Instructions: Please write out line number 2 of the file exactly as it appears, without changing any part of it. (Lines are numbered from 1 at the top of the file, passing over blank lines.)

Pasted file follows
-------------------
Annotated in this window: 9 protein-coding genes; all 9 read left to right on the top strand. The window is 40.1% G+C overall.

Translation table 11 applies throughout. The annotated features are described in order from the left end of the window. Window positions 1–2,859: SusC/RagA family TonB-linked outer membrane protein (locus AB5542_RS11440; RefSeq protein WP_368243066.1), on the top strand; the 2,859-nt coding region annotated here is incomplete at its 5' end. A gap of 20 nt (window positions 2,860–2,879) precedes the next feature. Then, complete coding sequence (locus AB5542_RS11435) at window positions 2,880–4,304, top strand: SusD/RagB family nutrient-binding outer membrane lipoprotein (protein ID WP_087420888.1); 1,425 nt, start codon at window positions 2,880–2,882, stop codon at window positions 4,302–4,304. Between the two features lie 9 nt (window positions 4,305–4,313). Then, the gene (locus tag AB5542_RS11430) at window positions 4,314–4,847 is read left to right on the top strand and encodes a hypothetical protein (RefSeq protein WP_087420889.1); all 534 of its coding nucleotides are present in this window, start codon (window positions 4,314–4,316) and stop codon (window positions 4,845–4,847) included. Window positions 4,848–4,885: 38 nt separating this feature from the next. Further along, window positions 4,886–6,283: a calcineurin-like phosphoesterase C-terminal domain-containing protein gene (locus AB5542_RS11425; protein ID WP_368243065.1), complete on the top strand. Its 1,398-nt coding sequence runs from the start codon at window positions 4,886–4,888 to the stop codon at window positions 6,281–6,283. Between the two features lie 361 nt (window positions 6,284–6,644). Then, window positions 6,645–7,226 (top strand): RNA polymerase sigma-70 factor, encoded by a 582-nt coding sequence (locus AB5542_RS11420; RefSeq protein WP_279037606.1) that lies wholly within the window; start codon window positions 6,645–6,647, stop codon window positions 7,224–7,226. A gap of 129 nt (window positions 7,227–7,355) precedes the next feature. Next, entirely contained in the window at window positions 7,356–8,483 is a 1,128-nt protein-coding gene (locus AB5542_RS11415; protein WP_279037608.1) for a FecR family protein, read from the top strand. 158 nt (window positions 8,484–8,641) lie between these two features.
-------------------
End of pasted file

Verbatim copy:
Translation table 11 applies throughout. The annotated features are described in order from the left end of the window. Window positions 1–2,859: SusC/RagA family TonB-linked outer membrane protein (locus AB5542_RS11440; RefSeq protein WP_368243066.1), on the top strand; the 2,859-nt coding region annotated here is incomplete at its 5' end. A gap of 20 nt (window positions 2,860–2,879) precedes the next feature. Then, complete coding sequence (locus AB5542_RS11435) at window positions 2,880–4,304, top strand: SusD/RagB family nutrient-binding outer membrane lipoprotein (protein ID WP_087420888.1); 1,425 nt, start codon at window positions 2,880–2,882, stop codon at window positions 4,302–4,304. Between the two features lie 9 nt (window positions 4,305–4,313). Then, the gene (locus tag AB5542_RS11430) at window positions 4,314–4,847 is read left to right on the top strand and encodes a hypothetical protein (RefSeq protein WP_087420889.1); all 534 of its coding nucleotides are present in this window, start codon (window positions 4,314–4,316) and stop codon (window positions 4,845–4,847) included. Window positions 4,848–4,885: 38 nt separating this feature from the next. Further along, window positions 4,886–6,283: a calcineurin-like phosphoesterase C-terminal domain-containing protein gene (locus AB5542_RS11425; protein ID WP_368243065.1), complete on the top strand. Its 1,398-nt coding sequence runs from the start codon at window positions 4,886–4,888 to the stop codon at window positions 6,281–6,283. Between the two features lie 361 nt (window positions 6,284–6,644). Then, window positions 6,645–7,226 (top strand): RNA polymerase sigma-70 factor, encoded by a 582-nt coding sequence (locus AB5542_RS11420; RefSeq protein WP_279037606.1) that lies wholly within the window; start codon window positions 6,645–6,647, stop codon window positions 7,224–7,226. A gap of 129 nt (window positions 7,227–7,355) precedes the next feature. Next, entirely contained in the window at window positions 7,356–8,483 is a 1,128-nt protein-coding gene (locus AB5542_RS11415; protein WP_279037608.1) for a FecR family protein, read from the top strand. 158 nt (window positions 8,484–8,641) lie between these two features.